Community

ways to deal with dinner time when youre never home

You’re not a short-order cook.

At mealtime, we tell our three kids, “This is what’s for dinner. If you don’t like it, that’s fine; you don’t have to eat it. But there isn’t anything else.” They can decide for themselves whether to eat the food in front of them or wait until the next opportunity. Of course, it helps to consider their tastes when planning a meal, making sure that—in addition to the new recipe you’re trying—at least one or two of the other offerings are tried-and-true favorites.

You can spice things up.

True, kids have delicate taste buds, but that doesn’t mean they need to be served a steady diet of pasta with butter (even if that’s all they ask for). In fact, it’s all the more reason to give them flavorful food; children really notice when something tastes good because of their naturally sensitive palates. I expected my kids to shun garlic when they were babies, for instance. And surely, I thought, they’d hate olives. But a little garlic makes so many things taste better that even a 1-year-old can enjoy the difference (there’s a good chance he’s already sampled it in your breast milk anyway). Olives can be wonderful, too, if they’re the mild, fragrant kind marinated in oil and herbs. I do go out of my way to avoid very spicy foods and funky, stinky things like blue cheese. But other than that, I cook the same kinds of meals for my family that I used to cook for friends.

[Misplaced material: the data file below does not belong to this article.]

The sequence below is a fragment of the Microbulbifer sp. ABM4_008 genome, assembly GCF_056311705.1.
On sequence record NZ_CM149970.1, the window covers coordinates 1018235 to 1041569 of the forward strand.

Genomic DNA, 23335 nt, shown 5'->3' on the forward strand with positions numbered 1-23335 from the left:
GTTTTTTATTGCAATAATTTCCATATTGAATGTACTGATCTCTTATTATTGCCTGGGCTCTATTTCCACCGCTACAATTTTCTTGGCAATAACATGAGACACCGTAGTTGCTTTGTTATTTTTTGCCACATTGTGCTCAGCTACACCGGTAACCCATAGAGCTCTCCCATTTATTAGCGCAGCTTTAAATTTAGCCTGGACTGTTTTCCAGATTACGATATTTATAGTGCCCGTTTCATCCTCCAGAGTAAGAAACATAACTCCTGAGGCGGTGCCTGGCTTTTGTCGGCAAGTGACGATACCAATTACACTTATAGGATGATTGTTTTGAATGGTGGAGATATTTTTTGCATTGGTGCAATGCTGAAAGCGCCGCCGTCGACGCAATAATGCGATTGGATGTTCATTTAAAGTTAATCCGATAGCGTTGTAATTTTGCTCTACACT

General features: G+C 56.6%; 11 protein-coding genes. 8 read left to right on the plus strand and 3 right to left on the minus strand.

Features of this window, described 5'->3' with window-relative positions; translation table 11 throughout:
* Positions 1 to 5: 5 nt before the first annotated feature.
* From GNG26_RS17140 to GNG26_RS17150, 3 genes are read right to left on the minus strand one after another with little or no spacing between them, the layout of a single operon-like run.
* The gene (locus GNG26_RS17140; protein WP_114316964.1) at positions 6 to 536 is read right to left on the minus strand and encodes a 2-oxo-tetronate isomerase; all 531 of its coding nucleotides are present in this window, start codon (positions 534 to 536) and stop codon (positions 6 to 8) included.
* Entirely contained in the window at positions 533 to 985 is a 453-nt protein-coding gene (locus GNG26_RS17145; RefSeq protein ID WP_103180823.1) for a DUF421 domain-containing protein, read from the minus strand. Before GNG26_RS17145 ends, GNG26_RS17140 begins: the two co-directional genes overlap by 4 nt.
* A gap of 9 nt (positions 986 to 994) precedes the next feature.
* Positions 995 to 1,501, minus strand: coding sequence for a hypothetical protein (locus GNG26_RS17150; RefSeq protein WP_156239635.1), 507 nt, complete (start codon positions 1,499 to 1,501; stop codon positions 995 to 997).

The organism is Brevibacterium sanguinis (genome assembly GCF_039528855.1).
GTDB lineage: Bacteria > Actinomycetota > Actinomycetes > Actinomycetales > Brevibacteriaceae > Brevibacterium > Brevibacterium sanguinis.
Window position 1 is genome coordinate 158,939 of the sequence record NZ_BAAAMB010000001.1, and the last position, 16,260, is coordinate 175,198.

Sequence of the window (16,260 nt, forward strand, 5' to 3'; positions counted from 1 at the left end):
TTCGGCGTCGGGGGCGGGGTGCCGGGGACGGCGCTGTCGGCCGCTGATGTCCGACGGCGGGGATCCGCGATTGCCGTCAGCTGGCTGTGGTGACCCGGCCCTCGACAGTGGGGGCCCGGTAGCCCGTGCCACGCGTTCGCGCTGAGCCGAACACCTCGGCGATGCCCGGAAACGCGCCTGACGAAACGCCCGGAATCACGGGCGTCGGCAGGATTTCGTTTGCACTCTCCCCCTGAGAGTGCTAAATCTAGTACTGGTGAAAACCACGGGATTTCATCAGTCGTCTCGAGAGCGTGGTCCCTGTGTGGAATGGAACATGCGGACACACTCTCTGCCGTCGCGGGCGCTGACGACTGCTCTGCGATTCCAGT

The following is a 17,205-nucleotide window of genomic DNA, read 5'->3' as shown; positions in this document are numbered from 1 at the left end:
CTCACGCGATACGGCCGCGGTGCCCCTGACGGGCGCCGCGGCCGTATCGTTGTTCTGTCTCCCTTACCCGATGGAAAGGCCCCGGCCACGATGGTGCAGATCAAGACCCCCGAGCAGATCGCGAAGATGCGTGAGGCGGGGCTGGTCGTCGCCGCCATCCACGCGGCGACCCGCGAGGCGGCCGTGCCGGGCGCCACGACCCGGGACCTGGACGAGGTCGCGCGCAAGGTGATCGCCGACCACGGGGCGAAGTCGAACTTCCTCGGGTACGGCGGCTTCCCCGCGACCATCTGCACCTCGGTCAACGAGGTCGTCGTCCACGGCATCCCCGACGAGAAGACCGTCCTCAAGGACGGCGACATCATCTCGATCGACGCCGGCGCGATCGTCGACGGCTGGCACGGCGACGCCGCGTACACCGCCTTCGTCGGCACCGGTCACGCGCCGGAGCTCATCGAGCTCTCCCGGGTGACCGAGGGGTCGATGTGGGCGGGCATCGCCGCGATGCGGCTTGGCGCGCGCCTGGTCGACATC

Give vegetables the hard sell.

This food group is traditionally a mom’s biggest hurdle, and it’s easy to understand why. Boiled and salted, vegetables are typically nothing more than a good-for-you side dish, dumped by the ladleful alongside things that actually taste yummy. No wonder getting kids to eat them requires begging and threats, tactics that quickly backfire. Because once your kids realize that you really, really want them to eat vegetables, refusing to do so becomes a power struggle that they will always win.

I’ve had success using recipes that integrate vegetables into delicious main dishes, such as eggplant layered with spiced ground lamb, smashed peas and rice and sautéed zucchini with tomato and basil. And I’ve made lots of vegetable-based sauces for pasta.

Another trick: On the nights that I do serve vegetables as a side dish, I’ll often place them on the table first, when my kids are the hungriest. Usually they’ve wolfed them down by the time the rest of the meal arrives.